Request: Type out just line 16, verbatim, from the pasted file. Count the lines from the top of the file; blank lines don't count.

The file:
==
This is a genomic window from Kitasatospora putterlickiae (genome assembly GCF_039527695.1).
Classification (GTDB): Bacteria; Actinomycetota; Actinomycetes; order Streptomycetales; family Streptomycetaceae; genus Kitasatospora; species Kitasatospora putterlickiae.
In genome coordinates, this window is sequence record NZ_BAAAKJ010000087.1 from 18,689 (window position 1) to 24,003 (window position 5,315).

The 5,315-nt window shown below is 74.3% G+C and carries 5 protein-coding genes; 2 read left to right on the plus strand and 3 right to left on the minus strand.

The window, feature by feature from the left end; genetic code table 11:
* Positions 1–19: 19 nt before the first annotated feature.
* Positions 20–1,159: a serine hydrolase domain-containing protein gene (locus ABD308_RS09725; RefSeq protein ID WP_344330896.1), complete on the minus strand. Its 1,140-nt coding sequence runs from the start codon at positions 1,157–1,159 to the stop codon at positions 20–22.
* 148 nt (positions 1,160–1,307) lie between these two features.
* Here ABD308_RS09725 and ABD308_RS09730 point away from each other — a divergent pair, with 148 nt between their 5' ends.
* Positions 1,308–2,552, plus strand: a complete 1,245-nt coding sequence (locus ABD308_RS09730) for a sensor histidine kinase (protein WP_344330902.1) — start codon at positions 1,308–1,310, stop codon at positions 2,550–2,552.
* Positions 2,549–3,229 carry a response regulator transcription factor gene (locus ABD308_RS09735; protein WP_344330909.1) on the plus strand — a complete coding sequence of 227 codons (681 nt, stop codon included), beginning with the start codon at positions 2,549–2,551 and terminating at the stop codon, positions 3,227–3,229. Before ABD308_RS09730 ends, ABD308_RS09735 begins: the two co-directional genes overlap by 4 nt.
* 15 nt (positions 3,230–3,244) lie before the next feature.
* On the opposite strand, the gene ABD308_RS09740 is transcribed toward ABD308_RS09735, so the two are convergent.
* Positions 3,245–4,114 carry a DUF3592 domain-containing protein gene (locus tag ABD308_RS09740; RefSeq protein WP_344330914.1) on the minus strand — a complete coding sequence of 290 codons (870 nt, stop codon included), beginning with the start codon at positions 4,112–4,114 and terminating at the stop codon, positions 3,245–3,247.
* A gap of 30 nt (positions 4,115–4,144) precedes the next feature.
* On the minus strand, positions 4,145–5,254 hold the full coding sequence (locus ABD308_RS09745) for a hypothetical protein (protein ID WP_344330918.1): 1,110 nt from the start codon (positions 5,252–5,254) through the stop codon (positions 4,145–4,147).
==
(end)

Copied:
* On the minus strand, positions 4,145–5,254 hold the full coding sequence (locus ABD308_RS09745) for a hypothetical protein (protein ID WP_344330918.1): 1,110 nt from the start codon (positions 5,252–5,254) through the stop codon (positions 4,145–4,147).